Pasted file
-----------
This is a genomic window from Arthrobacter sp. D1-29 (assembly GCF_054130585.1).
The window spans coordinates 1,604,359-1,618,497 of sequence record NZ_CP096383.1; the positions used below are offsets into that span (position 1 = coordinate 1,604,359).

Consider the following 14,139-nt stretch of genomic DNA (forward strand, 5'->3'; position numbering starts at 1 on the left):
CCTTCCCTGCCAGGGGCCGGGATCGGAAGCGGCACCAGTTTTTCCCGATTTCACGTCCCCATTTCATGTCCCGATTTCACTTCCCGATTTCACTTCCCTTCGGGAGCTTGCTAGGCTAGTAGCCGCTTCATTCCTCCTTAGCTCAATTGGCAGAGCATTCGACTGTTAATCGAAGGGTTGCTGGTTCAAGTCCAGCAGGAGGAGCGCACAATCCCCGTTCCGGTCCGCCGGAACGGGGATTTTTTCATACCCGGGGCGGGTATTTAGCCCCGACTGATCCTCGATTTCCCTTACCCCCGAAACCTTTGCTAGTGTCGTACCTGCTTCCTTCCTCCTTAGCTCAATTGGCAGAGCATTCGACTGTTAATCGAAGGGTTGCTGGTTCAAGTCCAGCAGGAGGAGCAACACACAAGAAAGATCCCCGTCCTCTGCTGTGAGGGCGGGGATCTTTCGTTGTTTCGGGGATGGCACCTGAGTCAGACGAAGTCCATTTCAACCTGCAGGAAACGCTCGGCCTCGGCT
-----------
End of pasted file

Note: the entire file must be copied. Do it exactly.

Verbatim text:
This is a genomic window from Arthrobacter sp. D1-29 (assembly GCF_054130585.1).
The window spans coordinates 1,604,359-1,618,497 of sequence record NZ_CP096383.1; the positions used below are offsets into that span (position 1 = coordinate 1,604,359).

Consider the following 14,139-nt stretch of genomic DNA (forward strand, 5'->3'; position numbering starts at 1 on the left):
CCTTCCCTGCCAGGGGCCGGGATCGGAAGCGGCACCAGTTTTTCCCGATTTCACGTCCCCATTTCATGTCCCGATTTCACTTCCCGATTTCACTTCCCTTCGGGAGCTTGCTAGGCTAGTAGCCGCTTCATTCCTCCTTAGCTCAATTGGCAGAGCATTCGACTGTTAATCGAAGGGTTGCTGGTTCAAGTCCAGCAGGAGGAGCGCACAATCCCCGTTCCGGTCCGCCGGAACGGGGATTTTTTCATACCCGGGGCGGGTATTTAGCCCCGACTGATCCTCGATTTCCCTTACCCCCGAAACCTTTGCTAGTGTCGTACCTGCTTCCTTCCTCCTTAGCTCAATTGGCAGAGCATTCGACTGTTAATCGAAGGGTTGCTGGTTCAAGTCCAGCAGGAGGAGCAACACACAAGAAAGATCCCCGTCCTCTGCTGTGAGGGCGGGGATCTTTCGTTGTTTCGGGGATGGCACCTGAGTCAGACGAAGTCCATTTCAACCTGCAGGAAACGCTCGGCCTCGGCT